New drugs needed against hard-to-treat Gonorrhoea: UN
Antibiotic resistance is making gonorrhea harder and sometimes even impossible to treat, according to a new warning from the World Health Organization (WHO). Therefore, a new drug may be urgently needed to treat the disease.
- Gonorrhea, also called “the clap“, is a disease caused by bacteria. Untreated, it can cause painful pelvic inflammation in women, and infertility in both genders.
- In extreme cases, the bacteria can spread in the blood to cause life-threatening infections in other parts of the body.
- Symptoms of infection include painful urination and abnormal discharge, but many will experience no symptoms at all.
- Gonorrhoea can be prevented through safer sexual behaviour, in particular consistent and correct condom use.
- Information, education, and communication can promote and enable safer sex practices, improve people’s ability to recognize the symptoms of gonorrhoea and other sexually transmitted infections, and increase the likelihood they will seek care.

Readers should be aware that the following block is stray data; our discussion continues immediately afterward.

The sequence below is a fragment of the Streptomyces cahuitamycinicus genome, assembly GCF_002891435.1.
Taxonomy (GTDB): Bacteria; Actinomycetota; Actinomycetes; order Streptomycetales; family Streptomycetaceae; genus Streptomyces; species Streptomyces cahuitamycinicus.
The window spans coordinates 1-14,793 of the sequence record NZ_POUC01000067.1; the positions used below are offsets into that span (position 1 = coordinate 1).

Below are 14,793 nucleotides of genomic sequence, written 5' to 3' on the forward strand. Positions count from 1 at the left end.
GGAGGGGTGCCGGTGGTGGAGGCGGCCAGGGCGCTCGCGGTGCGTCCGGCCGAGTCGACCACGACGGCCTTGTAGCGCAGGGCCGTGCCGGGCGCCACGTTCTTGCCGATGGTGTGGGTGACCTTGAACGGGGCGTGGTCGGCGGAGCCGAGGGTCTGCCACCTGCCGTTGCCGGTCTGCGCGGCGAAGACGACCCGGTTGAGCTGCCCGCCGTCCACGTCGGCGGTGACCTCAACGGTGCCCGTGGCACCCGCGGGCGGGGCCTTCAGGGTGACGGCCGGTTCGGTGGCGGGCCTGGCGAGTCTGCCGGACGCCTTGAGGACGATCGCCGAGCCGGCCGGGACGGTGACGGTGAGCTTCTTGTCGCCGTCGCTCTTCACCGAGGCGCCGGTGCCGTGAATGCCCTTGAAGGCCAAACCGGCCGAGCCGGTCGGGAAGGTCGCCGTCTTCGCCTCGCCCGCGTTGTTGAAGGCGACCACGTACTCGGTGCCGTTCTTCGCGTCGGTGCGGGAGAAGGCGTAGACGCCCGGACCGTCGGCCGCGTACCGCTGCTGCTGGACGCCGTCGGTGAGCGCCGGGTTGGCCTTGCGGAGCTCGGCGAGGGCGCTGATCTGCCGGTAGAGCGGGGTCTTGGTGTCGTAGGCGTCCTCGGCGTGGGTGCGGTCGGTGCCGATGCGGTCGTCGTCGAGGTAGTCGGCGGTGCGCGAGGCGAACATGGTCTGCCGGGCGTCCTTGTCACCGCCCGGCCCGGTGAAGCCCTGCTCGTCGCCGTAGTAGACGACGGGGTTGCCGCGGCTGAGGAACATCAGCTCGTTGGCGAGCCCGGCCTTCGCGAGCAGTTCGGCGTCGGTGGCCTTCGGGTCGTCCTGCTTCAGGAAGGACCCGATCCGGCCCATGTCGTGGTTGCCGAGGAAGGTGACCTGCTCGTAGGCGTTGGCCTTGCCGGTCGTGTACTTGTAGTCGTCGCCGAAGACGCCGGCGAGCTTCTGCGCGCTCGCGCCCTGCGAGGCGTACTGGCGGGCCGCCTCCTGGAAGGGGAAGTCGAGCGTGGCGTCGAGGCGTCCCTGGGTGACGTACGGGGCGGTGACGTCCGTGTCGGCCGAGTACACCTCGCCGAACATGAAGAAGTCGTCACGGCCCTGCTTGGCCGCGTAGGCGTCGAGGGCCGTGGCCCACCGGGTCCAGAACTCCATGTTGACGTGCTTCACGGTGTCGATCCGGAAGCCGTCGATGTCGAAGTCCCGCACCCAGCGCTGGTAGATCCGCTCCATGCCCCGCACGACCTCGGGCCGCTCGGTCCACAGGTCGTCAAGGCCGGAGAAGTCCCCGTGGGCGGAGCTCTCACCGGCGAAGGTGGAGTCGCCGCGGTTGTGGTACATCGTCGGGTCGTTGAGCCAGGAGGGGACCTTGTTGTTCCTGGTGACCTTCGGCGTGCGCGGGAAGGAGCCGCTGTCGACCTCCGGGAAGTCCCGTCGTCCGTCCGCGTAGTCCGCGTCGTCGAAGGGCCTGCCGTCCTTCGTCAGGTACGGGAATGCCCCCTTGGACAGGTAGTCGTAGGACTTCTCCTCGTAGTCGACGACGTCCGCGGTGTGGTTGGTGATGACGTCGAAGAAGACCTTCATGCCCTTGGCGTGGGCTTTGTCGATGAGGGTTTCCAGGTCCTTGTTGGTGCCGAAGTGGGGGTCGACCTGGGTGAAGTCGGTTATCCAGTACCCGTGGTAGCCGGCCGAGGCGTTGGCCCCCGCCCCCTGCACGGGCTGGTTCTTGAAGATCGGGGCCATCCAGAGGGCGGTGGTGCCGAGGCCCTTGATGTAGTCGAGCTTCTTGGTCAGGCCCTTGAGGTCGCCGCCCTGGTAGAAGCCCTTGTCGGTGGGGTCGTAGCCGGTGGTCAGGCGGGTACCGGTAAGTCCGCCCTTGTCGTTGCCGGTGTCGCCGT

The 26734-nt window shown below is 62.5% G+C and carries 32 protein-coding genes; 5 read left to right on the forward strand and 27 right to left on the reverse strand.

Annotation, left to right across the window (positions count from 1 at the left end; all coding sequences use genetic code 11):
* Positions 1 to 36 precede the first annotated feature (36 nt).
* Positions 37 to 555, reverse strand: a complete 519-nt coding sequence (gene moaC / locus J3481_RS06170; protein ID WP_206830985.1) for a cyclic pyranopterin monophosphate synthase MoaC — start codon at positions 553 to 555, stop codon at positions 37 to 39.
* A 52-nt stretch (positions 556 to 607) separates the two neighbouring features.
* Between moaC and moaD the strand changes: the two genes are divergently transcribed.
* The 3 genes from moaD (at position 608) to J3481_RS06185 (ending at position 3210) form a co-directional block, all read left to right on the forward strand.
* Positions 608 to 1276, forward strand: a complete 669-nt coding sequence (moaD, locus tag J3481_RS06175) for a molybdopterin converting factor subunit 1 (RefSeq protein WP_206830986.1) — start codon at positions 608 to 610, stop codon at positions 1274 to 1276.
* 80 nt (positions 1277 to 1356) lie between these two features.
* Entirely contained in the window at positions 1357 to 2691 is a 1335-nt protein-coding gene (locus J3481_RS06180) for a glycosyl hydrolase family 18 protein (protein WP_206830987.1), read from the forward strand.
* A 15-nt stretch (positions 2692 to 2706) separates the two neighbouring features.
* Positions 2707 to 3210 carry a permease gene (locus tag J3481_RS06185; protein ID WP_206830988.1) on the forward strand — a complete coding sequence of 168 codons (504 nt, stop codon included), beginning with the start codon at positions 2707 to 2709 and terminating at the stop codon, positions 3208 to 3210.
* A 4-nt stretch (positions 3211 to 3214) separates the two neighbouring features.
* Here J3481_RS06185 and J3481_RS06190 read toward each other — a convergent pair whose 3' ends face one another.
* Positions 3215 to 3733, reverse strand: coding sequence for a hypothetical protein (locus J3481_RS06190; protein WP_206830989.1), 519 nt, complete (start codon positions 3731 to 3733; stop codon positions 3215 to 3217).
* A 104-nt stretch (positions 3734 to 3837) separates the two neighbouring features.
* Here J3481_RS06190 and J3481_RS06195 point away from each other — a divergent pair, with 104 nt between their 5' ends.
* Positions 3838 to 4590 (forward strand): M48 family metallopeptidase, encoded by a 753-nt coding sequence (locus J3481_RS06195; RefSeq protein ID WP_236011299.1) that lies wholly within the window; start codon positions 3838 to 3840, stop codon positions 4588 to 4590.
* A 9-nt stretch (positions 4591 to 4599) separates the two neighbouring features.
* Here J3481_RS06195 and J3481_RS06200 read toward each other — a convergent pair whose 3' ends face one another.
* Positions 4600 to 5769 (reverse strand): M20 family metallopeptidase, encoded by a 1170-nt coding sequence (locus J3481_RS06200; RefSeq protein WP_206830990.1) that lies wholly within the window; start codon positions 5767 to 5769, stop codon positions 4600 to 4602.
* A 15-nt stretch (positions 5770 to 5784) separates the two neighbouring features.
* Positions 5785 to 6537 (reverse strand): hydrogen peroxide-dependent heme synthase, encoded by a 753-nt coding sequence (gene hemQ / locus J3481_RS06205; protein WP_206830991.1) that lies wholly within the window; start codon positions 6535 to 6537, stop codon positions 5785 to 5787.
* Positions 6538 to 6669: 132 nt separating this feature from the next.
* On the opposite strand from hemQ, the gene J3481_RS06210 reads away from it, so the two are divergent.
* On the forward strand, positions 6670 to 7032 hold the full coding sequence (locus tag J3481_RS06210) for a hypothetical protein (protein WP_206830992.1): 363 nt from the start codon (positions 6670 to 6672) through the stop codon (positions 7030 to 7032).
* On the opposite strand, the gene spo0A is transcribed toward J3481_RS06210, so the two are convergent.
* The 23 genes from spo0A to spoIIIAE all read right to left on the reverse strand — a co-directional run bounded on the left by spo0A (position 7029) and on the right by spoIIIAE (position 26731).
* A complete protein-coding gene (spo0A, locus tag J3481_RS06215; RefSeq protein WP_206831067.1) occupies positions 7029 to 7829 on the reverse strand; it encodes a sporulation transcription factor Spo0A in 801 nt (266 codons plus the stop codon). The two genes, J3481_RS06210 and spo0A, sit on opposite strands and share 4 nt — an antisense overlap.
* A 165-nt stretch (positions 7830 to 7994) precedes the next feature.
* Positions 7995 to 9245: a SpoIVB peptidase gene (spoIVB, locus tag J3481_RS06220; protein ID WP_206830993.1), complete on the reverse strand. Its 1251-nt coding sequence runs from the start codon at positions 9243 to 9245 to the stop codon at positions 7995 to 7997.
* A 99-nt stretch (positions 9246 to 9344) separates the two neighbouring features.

- Today, lack of public awareness, lack of training of health workers, and stigma around sexually transmitted infections remain barriers to greater and more effective use of these interventions.
- To control gonorrhoea, we need new tools and systems for better prevention, treatment, earlier diagnosis, and more complete tracking and reporting of new infections, antibiotic use, resistance and treatment failures,” said Dr Marc Sprenger, Director of Antimicrobial Resistance at WHO.
What’s the concern?
- Gonorrhea resistance to penicillin and tetracycline, a common broad-spectrum antibiotic, first emerged in the 1970s in Asia, spreading to the rest of the world during the early 1980s, according to the WHO.
- Resistance to the next level antibiotic, ciprofloxacin, developed in the mid-2000s. A third generation of drugs called cephalosporins — orally-administered cefixime and injectable ceftriaxone — then came into use.
- But resistance to cefixime — and more rarely to ceftriaxone — has now been reported in more than 50 countries. These are so-called multi-drug resistant (MDR) strains.
How bacteria become resistant?
- Bacteria can become resistant to drugs when people take incorrect doses of antibiotics. Resistant strains can also be contracted directly from animals, water and air, or other people. When the most common antibiotics fail to work, more expensive types must be tried, resulting in longer illness and treatment.